Federal 340B Ruling Underscores Need for Balanced Pharmacy Program

Federal 340B Ruling Underscores Need for Balanced Pharmacy Program

Kristen Dowd
Director, Product Marketing – Specialty Pharmacy Services

Last month, a federal appeals court in Philadelphia sided largely with pharmaceutical companies in the ongoing showdown involving access to 340B discount pricing via contract pharmacies.

The three-judge panel for the U.S. Court of Appeals for the Third Circuit decided that three drug companies – AstraZeneca, Novo Nordisk, and Sanofi – did not violate federal law when they imposed restrictions, conditions, and other limitations on 340B discount pricing on drugs dispensed at community and specialty pharmacies. “Congress never said drug makers must deliver discounted Section 340B drugs to an unlimited number of contract pharmacies,” the ruling noted.  Furthermore, the court ruled unanimously to strike down enforcement actions taken by the Department of Health and Human Services (HHS) to restore these discounts, saying the enforcement actions “overstepped the statute’s bounds.”

What does the ruling mean for 340B?

The ruling by the Third Circuit U.S. Court of Appeals is certainly a blow to Covered Entities seeking unfettered access to 340B discounts. The decision could embolden drug companies covered by the court’s jurisdiction to make their existing 340B conditions even more restrictive. It could also inspire new drug companies to implement contract pharmacy limitations, adding to the 21 manufacturers already restricting access to 340B discount pricing in some capacity.   

However, the court’s decision does not necessarily give drug companies free reign to impose limitations at will. While the judges decided that the drug company’s current exception-based restrictions didn’t break the law, they did suggest that barring all use of contract pharmacies to a covered entity without an in-house pharmacy might violate the statue. This indication suggests that limited access to 340B pricing via contract pharmacies will be preserved – a condition that can be satisfied via a single contract pharmacy or by submitting claims to a manufacturer-funded 340B ESP. 

What does the ruling mean for your hospital pharmacy program?

In light of this recent action, it is imperative for health systems to look at their pharmacy program more holistically. If you haven’t already, now is the time to seriously consider investing in entity-owned specialty pharmacy operations to complement your existing contract pharmacy relationships. This move will ensure a balanced pharmacy program that is well-positioned to optimize medication access and savings, extending the best possible service and affordability to patients.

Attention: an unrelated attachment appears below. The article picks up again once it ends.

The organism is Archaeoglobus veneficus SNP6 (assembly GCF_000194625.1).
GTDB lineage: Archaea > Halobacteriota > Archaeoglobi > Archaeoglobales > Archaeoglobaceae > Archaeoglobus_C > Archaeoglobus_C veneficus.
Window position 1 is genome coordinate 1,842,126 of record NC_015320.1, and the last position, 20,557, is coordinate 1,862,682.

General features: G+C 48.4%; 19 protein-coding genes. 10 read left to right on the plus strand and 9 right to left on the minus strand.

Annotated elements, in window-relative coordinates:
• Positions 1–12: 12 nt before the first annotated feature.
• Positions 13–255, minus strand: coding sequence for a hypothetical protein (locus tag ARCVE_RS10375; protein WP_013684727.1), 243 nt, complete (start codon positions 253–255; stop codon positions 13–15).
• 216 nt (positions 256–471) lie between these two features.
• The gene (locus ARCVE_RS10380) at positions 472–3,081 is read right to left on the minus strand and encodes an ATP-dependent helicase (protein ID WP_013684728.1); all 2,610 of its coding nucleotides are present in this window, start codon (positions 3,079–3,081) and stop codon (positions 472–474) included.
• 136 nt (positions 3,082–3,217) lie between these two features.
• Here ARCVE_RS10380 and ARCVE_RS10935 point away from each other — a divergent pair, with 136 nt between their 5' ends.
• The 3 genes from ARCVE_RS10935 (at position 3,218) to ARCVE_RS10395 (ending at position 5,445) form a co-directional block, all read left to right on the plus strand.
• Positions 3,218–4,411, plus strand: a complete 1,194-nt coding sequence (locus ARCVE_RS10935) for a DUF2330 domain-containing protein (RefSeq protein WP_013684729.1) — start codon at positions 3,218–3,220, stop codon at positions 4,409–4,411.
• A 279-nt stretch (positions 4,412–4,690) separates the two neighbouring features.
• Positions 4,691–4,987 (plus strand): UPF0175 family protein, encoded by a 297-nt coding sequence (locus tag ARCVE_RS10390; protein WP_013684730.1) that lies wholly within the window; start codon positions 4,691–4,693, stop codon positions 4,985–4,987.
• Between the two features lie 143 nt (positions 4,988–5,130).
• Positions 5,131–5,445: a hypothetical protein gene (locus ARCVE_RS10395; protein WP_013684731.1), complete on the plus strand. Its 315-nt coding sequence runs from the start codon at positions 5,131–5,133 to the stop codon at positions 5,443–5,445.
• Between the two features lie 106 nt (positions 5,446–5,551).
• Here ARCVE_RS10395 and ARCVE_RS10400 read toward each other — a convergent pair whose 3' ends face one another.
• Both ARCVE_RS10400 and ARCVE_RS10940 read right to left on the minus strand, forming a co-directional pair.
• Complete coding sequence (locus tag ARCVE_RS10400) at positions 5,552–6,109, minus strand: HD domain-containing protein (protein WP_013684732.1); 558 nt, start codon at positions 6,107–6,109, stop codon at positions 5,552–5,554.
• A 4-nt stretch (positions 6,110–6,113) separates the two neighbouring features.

Contract pharmacies are (and will remain) an integral part of the health system pharmacy ecosystem. However, these entities are currently being targeted by drug makers intent on reigning in a 340B discount environment they view as spiraling out of control. Health systems that rely exclusively on contract pharmacies for drug fulfillment could face discount barriers and dispensing delays that put their operations and their patients at risk. Specialty drugs that are already subject to limited distribution networks are particularly susceptible to access roadblocks going forward.

A health system may, understandably, be hesitant to embark on a specialty pharmacy implementation. Such an undertaking requires time, resources, and specialized expertise that are currently hard to come by given the financial and labor challenges facing healthcare providers today.

An experienced partner like Omnicell Specialty Pharmacy Services can provide turnkey services that combine advanced technology and deep industry expertise to help you set up, manage, and optimize an in-house specialty pharmacy – reducing the burden on your internal teams. Our established manufacturer relationships and Pharmacy Services Administrative Organization (PSAO) help expedite access to limited distribution drugs (LDDs) and payer networks while streamlining the accreditation process. Moreover, our value-based, risk-share model minimizes the upfront capital costs necessary to launch an in-house pharmacy operation.

With support from an experienced partner, your health system can launch an in-house specialty pharmacy in as little as five months. This added layer to your pharmacy operation will not only enable you to better weather the volatile 340B landscape, but will also provide a new, sorely needed, revenue stream for your health system.

There are several variables to weigh to determine if investing in an entity-owned specialty pharmacy is right for your health system. I encourage you to start your journey by reading 3 Considerations to Optimize Your Specialty Pharmacy.

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The views and opinions expressed in this blog are those of the authors. They do not necessarily reflect the official policy or position of any other agency, organization, employer, or company. Assumptions made in the analysis do not reflect the position of any entity other than the author(s). These views are always subject to change, revision, and rethinking at any time and may not be held in perpetuity.